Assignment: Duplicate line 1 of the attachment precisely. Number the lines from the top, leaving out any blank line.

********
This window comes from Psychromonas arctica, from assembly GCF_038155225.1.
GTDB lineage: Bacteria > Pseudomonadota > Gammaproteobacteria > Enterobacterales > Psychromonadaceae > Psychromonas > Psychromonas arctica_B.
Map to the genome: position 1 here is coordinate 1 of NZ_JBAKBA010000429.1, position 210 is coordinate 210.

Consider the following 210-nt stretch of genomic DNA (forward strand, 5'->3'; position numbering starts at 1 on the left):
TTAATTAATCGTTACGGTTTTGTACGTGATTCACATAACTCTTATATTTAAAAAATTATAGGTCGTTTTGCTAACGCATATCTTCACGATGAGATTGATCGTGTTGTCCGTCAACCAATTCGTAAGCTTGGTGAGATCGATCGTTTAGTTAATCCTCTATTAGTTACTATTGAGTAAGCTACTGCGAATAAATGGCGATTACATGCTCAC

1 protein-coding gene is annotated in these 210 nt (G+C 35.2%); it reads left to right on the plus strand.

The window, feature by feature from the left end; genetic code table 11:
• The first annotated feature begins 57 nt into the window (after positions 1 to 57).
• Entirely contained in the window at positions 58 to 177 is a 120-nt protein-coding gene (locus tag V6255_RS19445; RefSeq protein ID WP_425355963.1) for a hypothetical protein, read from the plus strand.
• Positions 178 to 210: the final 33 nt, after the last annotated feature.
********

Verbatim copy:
This window comes from Psychromonas arctica, from assembly GCF_038155225.1.